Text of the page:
Chemistry at the University level is concerned with the interplay between theory and experiment. It is not enough to know that DNA has a double-helix structure or that C60 looks like a football. The challenge is to understand the thinking that suggested these conclusions, the nature of the experiments that were used to confirm them, and the methods used to interpret these experiments. We then go on to ask how molecules hold themselves together, what determines their reactivity and how they can be synthesized, both in the laboratory and in nature.
Answers to these questions come in part from Physics and Biology, and the Oxford Chemistry course offers ample opportunities to sample these related disciplines. There is also a unique opportunity to devote the entire fourth year to original research in an area of your own choice.
Chemistry at St Edmund Hall stands out due to its students, who are a close, friendly group and contribute to life at the College in many ways. Our chemists organise frequent social events, such as Chemistry Curry evenings, and also enjoy formal dinners with their tutors, who are both highly respected members of the department.
The St Edmund Hall library is well stocked with key texts for chemists, and the Chemistry Department and Radcliffe Science Library are only a few minutes away by bike or on foot.
We are fortunate to have two full-time Chemistry Tutorial Fellows (see below), both of whom are professors in the Chemistry Department, along with enthusiastic and well-qualified graduate students who cover the teaching in the third branch of the subject.
Typically about 55% of Oxford’s Chemistry graduates go on to do research or further study. Others enter professions such as accountancy, banking and actuarial work, as well as manufacturing, IT and education.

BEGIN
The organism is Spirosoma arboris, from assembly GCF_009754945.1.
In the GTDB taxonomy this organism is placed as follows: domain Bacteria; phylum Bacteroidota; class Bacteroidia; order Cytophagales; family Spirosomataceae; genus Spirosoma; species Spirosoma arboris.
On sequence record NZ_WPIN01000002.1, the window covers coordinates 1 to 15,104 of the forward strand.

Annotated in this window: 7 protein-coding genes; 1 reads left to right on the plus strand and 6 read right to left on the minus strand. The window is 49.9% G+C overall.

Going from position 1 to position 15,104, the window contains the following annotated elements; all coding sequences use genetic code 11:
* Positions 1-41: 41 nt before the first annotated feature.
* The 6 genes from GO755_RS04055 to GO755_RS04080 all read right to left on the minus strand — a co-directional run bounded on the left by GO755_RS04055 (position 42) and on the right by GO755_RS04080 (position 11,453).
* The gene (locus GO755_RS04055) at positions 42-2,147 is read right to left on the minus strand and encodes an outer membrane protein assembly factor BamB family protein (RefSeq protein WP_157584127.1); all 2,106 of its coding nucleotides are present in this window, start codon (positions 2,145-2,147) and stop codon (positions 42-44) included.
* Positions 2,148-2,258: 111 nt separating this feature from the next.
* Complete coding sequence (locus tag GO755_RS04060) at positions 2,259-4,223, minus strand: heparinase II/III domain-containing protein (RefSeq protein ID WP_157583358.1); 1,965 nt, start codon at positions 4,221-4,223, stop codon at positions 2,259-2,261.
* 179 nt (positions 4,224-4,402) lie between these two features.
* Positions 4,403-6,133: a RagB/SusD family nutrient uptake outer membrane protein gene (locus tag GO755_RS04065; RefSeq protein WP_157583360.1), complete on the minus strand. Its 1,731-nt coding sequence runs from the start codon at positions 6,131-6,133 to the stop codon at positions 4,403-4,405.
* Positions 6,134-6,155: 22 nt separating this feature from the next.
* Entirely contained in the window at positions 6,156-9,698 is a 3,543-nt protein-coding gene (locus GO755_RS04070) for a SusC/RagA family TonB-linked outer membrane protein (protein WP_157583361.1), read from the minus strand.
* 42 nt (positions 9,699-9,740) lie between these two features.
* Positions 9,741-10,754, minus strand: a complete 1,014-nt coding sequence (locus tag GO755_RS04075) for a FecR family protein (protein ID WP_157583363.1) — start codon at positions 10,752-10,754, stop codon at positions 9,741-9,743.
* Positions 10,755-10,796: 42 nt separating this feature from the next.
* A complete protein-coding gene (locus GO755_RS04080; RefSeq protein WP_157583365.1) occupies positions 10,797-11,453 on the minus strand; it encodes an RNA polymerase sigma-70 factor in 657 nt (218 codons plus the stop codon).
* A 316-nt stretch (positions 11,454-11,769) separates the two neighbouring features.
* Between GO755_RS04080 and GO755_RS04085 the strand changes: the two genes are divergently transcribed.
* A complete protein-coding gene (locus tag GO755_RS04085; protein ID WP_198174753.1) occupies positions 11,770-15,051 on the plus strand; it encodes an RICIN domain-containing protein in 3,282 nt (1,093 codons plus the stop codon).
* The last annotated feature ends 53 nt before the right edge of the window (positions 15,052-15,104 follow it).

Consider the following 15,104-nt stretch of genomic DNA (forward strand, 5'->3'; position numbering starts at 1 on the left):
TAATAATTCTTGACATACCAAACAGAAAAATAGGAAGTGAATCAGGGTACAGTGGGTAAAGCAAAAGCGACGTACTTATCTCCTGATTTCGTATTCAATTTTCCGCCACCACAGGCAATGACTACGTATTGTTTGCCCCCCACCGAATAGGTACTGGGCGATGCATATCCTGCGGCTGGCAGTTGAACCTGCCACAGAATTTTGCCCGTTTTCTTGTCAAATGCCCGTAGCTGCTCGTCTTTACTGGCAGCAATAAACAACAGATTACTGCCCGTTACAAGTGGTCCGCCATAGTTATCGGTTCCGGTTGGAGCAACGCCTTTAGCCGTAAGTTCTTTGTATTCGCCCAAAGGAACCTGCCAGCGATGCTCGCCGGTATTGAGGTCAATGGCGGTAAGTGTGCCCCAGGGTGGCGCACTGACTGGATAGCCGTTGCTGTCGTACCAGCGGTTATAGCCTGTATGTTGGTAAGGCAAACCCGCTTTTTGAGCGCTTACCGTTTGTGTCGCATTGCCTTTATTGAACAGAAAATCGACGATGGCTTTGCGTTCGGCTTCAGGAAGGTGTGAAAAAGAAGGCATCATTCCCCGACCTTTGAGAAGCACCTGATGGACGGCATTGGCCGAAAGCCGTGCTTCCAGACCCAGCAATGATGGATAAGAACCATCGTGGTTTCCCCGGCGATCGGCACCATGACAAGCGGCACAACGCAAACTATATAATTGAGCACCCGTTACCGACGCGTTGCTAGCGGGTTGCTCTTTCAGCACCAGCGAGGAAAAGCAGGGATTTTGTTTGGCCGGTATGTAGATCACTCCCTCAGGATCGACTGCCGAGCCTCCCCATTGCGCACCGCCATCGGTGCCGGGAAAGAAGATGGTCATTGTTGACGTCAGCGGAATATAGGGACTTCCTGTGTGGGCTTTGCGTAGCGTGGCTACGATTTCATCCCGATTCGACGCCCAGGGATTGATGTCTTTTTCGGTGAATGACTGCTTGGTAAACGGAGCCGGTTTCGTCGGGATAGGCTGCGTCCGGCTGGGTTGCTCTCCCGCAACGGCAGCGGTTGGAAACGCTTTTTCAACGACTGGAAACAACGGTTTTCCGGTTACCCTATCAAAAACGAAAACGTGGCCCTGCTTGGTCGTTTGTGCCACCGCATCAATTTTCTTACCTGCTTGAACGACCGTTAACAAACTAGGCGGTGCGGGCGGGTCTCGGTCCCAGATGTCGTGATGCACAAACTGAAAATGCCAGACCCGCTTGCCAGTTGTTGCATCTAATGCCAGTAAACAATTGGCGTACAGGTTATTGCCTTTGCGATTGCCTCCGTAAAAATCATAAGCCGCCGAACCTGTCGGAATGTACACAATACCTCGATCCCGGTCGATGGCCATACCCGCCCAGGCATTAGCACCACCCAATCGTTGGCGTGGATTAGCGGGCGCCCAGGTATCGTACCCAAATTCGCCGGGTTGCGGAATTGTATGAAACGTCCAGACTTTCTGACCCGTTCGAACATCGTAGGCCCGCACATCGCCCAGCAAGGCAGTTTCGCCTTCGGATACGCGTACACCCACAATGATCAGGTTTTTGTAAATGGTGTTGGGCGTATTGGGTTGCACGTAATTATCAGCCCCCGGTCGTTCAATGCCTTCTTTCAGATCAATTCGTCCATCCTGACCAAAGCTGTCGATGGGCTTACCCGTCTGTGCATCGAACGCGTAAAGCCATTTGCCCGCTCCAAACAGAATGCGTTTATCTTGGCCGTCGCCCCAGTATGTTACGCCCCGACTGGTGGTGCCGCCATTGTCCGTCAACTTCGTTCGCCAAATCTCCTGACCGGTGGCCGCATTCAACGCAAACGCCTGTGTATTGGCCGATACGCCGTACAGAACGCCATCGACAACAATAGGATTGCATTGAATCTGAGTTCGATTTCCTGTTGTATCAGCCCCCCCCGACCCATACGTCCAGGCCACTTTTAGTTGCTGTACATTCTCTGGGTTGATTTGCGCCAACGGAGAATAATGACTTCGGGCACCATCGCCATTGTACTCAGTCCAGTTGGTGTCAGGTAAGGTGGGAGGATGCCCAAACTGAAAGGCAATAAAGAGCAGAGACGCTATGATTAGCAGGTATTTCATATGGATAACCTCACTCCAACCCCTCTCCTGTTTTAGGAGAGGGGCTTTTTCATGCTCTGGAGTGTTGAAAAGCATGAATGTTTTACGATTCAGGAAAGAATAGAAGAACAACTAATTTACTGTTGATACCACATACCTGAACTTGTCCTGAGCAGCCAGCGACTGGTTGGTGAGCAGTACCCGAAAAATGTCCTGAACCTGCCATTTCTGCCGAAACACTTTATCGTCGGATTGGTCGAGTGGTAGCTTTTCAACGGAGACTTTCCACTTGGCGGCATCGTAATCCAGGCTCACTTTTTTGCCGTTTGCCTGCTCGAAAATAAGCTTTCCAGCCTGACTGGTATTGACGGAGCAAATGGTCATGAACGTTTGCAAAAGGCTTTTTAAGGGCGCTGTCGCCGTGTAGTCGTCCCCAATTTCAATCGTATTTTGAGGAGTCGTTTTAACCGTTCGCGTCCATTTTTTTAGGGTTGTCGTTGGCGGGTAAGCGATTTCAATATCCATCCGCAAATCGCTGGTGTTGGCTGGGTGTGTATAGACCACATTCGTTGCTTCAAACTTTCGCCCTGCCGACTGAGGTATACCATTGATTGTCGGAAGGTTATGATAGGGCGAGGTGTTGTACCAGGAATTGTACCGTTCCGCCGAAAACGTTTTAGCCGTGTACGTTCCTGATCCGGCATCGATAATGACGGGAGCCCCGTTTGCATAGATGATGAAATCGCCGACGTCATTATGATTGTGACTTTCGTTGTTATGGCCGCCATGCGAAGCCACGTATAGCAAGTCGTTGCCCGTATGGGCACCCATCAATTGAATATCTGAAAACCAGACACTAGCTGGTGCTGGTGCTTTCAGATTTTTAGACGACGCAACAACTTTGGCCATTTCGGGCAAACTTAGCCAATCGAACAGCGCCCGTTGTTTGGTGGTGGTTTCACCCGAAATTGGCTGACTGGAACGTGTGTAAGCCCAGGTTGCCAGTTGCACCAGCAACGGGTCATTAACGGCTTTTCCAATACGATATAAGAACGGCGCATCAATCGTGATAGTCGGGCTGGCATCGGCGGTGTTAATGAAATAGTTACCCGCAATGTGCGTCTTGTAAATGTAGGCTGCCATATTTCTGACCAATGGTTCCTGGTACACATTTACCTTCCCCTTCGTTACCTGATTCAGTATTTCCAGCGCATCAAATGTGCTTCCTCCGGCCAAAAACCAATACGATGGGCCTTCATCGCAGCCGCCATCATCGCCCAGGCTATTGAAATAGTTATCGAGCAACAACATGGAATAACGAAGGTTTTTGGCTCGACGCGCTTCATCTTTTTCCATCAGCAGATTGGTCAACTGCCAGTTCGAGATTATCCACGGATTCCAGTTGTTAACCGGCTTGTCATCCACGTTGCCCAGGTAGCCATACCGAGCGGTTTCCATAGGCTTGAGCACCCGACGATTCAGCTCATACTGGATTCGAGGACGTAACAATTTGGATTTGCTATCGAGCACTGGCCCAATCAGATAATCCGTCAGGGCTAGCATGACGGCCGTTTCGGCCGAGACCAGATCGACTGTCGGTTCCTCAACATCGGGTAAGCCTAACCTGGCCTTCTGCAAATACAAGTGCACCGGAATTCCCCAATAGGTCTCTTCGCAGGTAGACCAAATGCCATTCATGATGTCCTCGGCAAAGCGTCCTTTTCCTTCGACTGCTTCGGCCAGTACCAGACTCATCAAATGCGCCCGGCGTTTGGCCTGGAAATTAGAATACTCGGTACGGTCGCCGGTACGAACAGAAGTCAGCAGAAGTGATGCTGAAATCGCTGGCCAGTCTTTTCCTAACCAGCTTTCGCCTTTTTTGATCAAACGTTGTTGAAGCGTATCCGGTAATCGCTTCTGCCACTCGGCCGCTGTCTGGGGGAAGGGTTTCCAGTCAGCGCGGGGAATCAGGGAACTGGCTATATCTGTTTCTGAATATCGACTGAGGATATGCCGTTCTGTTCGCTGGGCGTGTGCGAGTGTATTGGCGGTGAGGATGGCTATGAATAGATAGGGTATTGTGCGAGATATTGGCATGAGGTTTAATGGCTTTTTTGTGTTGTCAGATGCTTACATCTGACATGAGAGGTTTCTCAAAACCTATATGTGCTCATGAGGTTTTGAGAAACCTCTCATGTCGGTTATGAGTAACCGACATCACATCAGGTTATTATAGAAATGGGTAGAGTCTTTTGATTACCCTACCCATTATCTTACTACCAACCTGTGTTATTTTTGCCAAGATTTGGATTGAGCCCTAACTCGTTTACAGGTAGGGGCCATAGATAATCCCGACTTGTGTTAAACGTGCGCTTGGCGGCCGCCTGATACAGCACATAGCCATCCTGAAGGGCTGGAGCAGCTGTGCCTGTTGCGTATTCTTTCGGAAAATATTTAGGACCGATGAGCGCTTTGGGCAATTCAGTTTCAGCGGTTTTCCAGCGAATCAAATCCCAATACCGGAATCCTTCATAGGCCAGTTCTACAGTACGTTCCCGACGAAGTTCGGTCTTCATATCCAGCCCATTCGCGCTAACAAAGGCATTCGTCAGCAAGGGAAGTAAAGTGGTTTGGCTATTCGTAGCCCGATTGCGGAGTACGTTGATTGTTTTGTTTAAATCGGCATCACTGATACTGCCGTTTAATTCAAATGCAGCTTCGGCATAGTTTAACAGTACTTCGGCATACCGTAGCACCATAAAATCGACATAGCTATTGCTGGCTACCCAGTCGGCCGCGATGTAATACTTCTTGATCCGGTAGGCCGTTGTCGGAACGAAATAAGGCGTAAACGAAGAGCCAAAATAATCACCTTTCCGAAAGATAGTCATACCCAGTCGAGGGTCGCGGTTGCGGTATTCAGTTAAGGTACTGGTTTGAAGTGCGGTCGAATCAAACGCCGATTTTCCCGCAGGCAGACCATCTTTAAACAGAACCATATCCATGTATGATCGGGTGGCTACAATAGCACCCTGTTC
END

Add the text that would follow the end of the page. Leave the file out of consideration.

The subjects and grades required to study Chemistry at St Edmund Hall match those listed in the University Prospectus. Chemistry and Mathematics at A level (or equivalent) are considered essential for this course.
I enjoy how challenging and rewarding the course is. You learn about a broad range of topics within Chemistry, but in a lot of depth. The level of personal teaching we receive has enabled me to become far more competent and confident in my subject than I thought I would be.
Professor of Theoretical Chemistry and Tutor in Chemistry
David Manolopoulos, who is a Professor of Theoretical Chemistry, has been a tutor here since 1995. His undergraduate and visiting student teaching at the College covers essentially all aspects of physical and theoretical chemistry.
Professor of Organometallic Chemistry and Catalysis
Philip Mountford is Professor of Organometallic Chemistry and Catalysis at Oxford, and a Fellow of St Edmund Hall, where he is responsible for delivering and overseeing all aspects of inorganic chemistry teaching to our undergraduates.